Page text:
Your deployment is not causing 12,000 transactions. That's causing maybe 5-10 (as there might be multiple block reads, depending on deployment package size).
When you deploy to Windows Azure, you need some way of monitoring your application externally. This is where Windows Azure Diagnostics comes in to play. All of your Windows Azure diagnostic logs, performance counters, trace statements, etc. get written to Table Storage (or blob storage, in the case of IIS logs).
If you accrued 12,000 transactions in, say, 3 days, that's averaging 2-3 per minute. At this rate, you'd accumulate charges of about 12 cents per month.
If you want to reduce the number of transactions, you can set up diagnostics yourself, instead of relying on default values (whatever those might be). For example, here's a very simple setup that would go in your
DiagnosticMonitorConfiguration diag = DiagnosticMonitor.GetDefaultInitialConfiguration();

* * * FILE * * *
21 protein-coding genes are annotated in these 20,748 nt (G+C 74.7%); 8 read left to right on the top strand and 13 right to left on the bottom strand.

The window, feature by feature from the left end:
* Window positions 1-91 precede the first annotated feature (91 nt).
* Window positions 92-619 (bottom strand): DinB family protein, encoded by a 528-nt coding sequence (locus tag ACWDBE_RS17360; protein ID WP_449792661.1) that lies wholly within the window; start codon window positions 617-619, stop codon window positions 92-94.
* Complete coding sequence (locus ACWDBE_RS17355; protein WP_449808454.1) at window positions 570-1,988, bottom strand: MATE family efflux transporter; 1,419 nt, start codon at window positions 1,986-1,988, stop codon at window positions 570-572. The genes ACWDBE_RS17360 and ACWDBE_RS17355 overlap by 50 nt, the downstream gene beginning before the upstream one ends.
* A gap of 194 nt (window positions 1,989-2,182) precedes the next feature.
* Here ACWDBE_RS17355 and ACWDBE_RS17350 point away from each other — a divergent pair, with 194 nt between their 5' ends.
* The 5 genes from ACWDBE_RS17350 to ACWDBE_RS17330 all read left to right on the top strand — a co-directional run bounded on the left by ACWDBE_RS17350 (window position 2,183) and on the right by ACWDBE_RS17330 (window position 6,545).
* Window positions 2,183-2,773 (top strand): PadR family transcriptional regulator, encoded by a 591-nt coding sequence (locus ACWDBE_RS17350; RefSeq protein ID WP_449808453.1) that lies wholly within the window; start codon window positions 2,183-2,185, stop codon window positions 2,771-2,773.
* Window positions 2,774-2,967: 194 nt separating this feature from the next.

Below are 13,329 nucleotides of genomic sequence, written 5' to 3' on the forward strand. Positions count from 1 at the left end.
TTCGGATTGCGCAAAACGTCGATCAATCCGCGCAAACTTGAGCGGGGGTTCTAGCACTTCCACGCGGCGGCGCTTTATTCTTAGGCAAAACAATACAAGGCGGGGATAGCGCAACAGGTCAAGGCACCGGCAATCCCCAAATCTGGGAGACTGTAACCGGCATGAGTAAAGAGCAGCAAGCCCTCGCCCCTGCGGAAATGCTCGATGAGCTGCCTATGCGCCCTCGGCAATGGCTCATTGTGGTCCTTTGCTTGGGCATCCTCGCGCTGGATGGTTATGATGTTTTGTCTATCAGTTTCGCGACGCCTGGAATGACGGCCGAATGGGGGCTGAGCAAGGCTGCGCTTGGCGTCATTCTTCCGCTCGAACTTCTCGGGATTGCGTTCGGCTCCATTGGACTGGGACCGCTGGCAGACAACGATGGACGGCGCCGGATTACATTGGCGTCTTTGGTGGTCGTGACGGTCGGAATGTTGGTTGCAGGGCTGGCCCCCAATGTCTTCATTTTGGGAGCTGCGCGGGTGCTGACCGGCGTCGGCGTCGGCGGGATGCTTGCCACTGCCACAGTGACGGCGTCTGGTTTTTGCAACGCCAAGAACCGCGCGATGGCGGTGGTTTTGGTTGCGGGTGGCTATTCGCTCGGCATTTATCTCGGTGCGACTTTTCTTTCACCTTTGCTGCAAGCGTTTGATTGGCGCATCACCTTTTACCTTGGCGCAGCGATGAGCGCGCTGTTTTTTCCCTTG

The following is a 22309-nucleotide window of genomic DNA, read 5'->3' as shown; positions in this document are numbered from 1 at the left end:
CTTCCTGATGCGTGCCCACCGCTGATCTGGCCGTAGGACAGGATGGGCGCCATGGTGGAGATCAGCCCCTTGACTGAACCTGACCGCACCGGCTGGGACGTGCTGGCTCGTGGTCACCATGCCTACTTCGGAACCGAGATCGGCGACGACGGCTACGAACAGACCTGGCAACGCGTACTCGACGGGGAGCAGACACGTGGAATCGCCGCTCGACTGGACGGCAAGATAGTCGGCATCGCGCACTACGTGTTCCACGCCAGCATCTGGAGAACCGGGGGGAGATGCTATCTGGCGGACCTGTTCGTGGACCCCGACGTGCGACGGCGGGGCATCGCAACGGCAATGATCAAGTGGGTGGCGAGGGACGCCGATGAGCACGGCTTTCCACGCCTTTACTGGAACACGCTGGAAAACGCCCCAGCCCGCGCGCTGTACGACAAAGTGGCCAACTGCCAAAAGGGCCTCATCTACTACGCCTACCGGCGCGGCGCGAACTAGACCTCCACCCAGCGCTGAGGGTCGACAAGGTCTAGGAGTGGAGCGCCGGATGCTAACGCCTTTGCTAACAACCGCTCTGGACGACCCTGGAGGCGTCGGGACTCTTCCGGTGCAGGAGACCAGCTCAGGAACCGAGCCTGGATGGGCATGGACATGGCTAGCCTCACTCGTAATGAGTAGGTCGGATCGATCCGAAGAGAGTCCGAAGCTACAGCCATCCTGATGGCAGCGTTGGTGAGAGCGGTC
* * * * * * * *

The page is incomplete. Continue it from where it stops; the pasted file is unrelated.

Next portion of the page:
var perfCounter = new PerformanceCounterConfiguration()
CounterSpecifier = @"\processor(*)\% Processor Time",
SampleRate = TimeSpan.FromSeconds(30)
diag.PerformanceCounters.ScheduledTransferPeriod = TimeSpan.FromMinutes(5);
diag.DiagnosticInfrastructureLogs.ScheduledTransferLogLevelFilter = LogLevel.Error;
diag.DiagnosticInfrastructureLogs.ScheduledTransferPeriod = TimeSpan.FromMinutes(5);
diag.Logs.ScheduledTransferLogLevelFilter = LogLevel.Error;
diag.Logs.ScheduledTransferPeriod = TimeSpan.FromMinutes(5);
While these values are arbitrary, the key point is that transfers to Table (or Blob) storage are now only occurring once every 5 minutes, per object type. Note: If you have multiple instances running, you'll also have multiple uploads to storage.